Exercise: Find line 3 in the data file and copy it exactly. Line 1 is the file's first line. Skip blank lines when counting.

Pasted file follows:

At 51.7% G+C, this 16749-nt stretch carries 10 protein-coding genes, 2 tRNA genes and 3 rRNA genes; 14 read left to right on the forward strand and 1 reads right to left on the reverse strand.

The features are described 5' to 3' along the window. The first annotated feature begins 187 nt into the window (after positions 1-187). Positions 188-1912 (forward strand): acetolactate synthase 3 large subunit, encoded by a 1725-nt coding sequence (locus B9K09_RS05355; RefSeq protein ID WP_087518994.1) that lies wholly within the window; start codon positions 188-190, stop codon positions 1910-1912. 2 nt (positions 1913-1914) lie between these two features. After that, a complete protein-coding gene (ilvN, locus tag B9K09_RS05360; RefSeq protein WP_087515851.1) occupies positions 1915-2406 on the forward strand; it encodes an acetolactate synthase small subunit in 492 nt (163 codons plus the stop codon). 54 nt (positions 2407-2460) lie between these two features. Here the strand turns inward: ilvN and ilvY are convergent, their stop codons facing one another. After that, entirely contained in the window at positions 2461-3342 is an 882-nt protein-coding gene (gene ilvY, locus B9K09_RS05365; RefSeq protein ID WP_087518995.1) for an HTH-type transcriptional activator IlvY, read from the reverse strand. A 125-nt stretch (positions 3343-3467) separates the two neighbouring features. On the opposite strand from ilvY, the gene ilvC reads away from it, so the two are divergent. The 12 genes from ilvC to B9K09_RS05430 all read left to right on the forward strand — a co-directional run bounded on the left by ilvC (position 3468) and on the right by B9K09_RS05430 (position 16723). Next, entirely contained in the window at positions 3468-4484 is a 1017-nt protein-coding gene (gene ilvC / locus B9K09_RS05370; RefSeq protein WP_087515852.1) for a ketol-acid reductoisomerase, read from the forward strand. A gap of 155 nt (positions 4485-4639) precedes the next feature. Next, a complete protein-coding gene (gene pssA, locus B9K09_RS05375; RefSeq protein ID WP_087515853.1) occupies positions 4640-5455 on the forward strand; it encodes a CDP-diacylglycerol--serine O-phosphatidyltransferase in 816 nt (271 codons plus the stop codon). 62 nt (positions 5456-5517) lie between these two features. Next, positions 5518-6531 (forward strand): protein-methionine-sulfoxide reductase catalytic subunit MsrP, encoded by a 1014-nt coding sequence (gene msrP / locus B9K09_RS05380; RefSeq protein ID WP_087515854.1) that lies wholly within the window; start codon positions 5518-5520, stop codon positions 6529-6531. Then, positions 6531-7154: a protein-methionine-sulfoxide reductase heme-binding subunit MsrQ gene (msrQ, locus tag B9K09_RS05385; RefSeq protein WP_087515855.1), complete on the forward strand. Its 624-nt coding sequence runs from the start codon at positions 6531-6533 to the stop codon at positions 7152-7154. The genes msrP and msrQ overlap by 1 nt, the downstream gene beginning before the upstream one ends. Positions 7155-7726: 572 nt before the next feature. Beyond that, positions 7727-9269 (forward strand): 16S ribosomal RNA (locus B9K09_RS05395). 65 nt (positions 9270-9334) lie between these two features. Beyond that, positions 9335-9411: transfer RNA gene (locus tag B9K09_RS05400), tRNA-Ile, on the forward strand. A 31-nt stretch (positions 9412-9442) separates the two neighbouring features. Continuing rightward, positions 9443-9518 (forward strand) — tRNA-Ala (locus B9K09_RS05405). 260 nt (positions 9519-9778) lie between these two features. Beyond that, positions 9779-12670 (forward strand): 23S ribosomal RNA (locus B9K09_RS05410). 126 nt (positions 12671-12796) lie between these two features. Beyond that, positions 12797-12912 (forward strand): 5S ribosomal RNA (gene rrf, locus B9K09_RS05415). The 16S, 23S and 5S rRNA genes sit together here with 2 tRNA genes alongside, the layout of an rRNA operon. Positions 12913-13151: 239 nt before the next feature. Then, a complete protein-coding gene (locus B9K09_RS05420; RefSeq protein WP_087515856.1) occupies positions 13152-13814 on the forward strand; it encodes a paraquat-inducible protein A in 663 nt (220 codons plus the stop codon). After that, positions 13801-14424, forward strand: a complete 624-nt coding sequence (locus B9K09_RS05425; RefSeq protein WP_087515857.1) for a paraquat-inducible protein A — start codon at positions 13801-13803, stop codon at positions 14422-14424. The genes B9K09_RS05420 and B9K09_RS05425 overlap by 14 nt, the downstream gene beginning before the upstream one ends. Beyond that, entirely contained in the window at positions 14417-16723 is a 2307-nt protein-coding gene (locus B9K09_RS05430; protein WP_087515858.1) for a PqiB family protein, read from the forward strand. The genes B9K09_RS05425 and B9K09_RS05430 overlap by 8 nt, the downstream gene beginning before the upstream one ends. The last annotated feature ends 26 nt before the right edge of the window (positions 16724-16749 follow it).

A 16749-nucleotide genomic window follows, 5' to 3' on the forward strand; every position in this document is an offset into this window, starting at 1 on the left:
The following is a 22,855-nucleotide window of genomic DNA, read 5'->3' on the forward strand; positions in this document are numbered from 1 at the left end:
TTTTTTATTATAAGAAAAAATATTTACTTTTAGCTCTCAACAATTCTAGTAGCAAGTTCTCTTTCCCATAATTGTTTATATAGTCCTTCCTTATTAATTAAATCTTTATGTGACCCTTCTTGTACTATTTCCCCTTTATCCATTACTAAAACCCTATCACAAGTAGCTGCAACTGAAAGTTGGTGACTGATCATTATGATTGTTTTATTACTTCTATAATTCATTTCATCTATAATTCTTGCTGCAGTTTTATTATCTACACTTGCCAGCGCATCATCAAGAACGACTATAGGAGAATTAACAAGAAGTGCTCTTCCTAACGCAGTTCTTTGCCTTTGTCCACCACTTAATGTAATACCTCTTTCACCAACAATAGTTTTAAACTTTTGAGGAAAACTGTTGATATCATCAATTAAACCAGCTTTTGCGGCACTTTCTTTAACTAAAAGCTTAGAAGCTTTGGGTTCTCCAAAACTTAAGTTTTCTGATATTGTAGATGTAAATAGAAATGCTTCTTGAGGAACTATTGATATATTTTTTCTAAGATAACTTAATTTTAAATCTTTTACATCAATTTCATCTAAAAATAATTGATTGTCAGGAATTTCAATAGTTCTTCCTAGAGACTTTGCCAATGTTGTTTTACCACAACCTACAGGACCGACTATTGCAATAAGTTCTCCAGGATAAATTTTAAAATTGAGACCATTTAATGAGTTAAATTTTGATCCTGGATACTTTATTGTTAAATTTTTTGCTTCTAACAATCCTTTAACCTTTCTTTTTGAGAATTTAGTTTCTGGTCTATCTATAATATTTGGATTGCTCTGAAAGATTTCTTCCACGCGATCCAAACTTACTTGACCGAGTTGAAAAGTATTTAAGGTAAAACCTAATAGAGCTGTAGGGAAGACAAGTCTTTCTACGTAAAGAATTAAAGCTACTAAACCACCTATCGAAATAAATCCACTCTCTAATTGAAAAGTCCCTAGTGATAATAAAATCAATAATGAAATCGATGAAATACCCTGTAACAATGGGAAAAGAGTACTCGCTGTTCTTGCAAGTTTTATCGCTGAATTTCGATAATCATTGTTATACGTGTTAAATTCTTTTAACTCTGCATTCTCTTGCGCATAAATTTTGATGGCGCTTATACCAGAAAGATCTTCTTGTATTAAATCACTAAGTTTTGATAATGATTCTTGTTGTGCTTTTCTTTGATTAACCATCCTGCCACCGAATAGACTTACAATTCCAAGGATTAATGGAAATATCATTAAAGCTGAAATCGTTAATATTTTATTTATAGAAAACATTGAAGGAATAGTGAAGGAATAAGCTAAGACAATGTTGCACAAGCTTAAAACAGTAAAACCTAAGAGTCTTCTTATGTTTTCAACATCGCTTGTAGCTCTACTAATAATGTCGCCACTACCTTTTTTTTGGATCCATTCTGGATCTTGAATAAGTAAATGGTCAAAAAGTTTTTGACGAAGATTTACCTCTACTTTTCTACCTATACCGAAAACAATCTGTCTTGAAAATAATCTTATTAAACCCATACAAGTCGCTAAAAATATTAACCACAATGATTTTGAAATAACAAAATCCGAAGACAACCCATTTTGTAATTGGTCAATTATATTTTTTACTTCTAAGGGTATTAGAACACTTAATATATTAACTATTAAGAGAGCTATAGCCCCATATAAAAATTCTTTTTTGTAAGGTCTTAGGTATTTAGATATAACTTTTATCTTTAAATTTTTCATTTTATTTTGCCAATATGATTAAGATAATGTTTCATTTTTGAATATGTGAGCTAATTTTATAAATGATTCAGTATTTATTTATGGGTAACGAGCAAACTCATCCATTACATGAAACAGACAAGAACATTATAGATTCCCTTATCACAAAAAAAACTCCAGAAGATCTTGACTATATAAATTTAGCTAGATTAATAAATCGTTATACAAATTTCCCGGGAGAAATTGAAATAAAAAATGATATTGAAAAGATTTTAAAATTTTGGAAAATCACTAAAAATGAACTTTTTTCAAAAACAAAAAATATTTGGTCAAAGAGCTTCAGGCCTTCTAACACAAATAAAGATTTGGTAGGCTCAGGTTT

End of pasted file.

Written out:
A 16749-nucleotide genomic window follows, 5' to 3' on the forward strand; every position in this document is an offset into this window, starting at 1 on the left: